In general, HAART is more cost-effective than other therapeutic regimens available to date. As combination antiretroviral regimens have become more potent and popular in both developed countries and developing countries, it is important to administer HAART at the appropriate time and among appropriate people. To identify the most suitable combination of HAART, further investigations are needed, especially analysis of head-to-head analyses based on “ideal” and “typical” trials of different combination of regimens.
All authors read and approved the final manuscript. WFT, WY, and WH contributions include selecting studies, collecting data, analyzing and presenting results, and writing and revising the manuscript. WH is responsible for the final content of the paper.
The authors were financially supported by the Project of Philosophy and Social Science Research in Colleges and Universities in Jiangsu Province (2014SJD085).
The authors report no conflicts of interest in this work.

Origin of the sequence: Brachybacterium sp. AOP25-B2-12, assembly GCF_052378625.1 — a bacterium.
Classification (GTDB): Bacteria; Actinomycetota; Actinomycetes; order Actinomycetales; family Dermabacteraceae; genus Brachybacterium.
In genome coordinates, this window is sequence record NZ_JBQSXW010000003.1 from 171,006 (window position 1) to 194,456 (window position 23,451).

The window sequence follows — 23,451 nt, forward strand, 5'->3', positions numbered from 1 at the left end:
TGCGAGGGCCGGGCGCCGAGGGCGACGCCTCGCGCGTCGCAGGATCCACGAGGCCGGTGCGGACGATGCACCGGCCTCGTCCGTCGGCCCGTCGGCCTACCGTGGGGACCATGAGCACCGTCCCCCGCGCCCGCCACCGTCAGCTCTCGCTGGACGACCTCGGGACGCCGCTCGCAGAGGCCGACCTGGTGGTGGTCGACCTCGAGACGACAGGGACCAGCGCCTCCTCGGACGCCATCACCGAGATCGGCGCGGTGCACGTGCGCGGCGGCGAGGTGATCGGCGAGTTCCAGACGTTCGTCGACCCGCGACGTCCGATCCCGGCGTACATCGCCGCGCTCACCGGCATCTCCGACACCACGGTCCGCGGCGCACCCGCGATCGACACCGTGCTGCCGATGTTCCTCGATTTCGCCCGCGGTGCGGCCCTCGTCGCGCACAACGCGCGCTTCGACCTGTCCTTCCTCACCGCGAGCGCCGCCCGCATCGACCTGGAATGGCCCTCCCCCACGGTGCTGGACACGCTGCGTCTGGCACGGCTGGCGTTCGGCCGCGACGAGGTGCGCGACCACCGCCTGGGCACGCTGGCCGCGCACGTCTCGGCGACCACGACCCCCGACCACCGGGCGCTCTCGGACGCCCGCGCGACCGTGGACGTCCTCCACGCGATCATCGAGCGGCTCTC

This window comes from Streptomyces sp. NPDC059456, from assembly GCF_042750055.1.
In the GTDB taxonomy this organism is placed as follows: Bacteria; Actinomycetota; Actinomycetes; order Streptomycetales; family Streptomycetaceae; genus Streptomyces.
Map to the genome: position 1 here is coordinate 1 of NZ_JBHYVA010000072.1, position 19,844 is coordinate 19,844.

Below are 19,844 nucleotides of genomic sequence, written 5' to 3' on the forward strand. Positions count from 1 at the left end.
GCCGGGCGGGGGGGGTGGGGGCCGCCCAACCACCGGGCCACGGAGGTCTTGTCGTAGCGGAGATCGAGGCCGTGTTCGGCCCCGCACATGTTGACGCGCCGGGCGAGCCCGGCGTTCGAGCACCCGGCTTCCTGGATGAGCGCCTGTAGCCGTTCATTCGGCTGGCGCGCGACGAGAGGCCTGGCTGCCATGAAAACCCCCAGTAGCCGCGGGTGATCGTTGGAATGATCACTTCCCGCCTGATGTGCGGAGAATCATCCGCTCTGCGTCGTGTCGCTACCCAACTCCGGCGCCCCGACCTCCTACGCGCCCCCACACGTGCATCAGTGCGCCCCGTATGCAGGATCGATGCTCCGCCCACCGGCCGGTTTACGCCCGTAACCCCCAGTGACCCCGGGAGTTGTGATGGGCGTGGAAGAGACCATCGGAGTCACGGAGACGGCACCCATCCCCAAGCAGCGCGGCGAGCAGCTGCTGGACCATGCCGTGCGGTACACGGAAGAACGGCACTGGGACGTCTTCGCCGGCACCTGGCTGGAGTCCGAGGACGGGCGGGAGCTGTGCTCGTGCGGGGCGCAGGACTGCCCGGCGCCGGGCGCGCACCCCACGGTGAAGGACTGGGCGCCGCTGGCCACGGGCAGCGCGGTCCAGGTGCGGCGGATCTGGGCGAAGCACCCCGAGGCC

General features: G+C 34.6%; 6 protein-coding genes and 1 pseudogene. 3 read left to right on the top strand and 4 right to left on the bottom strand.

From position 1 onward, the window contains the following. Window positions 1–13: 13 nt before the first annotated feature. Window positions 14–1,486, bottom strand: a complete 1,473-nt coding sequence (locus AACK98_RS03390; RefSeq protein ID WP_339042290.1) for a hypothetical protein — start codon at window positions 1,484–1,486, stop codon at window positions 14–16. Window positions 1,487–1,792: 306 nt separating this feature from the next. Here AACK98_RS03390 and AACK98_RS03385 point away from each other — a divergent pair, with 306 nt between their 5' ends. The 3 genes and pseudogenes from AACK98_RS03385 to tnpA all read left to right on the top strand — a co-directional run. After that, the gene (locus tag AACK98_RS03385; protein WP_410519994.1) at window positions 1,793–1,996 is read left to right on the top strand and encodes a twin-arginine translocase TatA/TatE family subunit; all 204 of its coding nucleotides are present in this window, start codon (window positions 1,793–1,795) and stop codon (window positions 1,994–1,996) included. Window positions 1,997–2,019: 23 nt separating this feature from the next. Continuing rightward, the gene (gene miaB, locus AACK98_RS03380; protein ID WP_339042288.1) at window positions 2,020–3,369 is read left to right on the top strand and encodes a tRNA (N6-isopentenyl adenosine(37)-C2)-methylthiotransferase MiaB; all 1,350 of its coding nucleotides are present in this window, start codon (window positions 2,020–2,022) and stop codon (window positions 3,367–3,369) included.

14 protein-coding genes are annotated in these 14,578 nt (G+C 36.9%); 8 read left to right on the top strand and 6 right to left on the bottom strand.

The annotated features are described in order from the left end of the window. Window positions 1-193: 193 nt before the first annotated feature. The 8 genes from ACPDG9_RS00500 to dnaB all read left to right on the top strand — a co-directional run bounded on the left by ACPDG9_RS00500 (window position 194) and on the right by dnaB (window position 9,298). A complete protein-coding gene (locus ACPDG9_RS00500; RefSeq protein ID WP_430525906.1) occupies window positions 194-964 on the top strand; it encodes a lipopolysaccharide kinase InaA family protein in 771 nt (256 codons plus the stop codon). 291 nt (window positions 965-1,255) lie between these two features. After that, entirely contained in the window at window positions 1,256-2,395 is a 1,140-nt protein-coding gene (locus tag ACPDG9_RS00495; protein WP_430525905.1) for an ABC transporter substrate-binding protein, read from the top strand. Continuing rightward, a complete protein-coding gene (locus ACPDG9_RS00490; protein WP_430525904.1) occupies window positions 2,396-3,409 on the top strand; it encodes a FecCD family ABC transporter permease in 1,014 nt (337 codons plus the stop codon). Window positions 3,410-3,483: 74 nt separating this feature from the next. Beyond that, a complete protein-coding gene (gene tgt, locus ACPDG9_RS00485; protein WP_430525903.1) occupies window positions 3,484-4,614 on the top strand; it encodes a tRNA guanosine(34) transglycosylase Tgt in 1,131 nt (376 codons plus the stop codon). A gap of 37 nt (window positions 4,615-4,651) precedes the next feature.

World Health Organization. Global summary of the HIV/AIDS epidemic: 2013. 2014. Available from: http://www.who.int/hiv/data/epi_core_dec2014.png?ua=1. Accessed February 25, 2015.
Montaner JG, Reiss P, Cooper D, et al. A randomized, double-blind trial comparing combinations of nevirapine, didanosine, and zidovudine for HIV-infected patients: the INCAS trial. Italy, The Netherlands, Canada and Australia Study. JAMA. 1998;279(12):930–937.
Cardoso SW, Torres TS, Santini-Oliveira M, Marins LM, Veloso VG, Grinsztejn B. Aging with HIV: a practical review. Braz J Infect Dis. 2013;17(4):464–479.
Montaner JS, Hogg R, Wood E, et al. The case for expanding access to highly active antiretroviral therapy to curb the growth of the HIV epidemic. Lancet. 2006;368(9534):531–536.
Moeremans K, Hemmett L, Hjelmgren J, et al. Cost effectiveness of darunavir/ritonavir 600/100 mg bid in treatment-experienced, lopinavir-naive, protease inhibitor-resistant, HIV-infected adults in Belgium, Italy, Sweden and the UK. Pharmacoeconomics. 2010;28(1):147–167.
Long EF, Brandeau ML, Galvin CM, et al. Effectiveness and cost-effectiveness of strategies to expand antiretroviral therapy in St Petersburg, Russia. AIDS. 2006;20(17):2207–2215.
Vijayaraghavan A, Efrusy MB, Mazonson PD, Ebrahim O, Sanne IM, Santas CC. Cost-effectiveness of alternative strategies for initiating and monitoring highly active antiretroviral therapy in the developing world. J Acquir Immune Defic Syndr. 2007;46(1):91–100.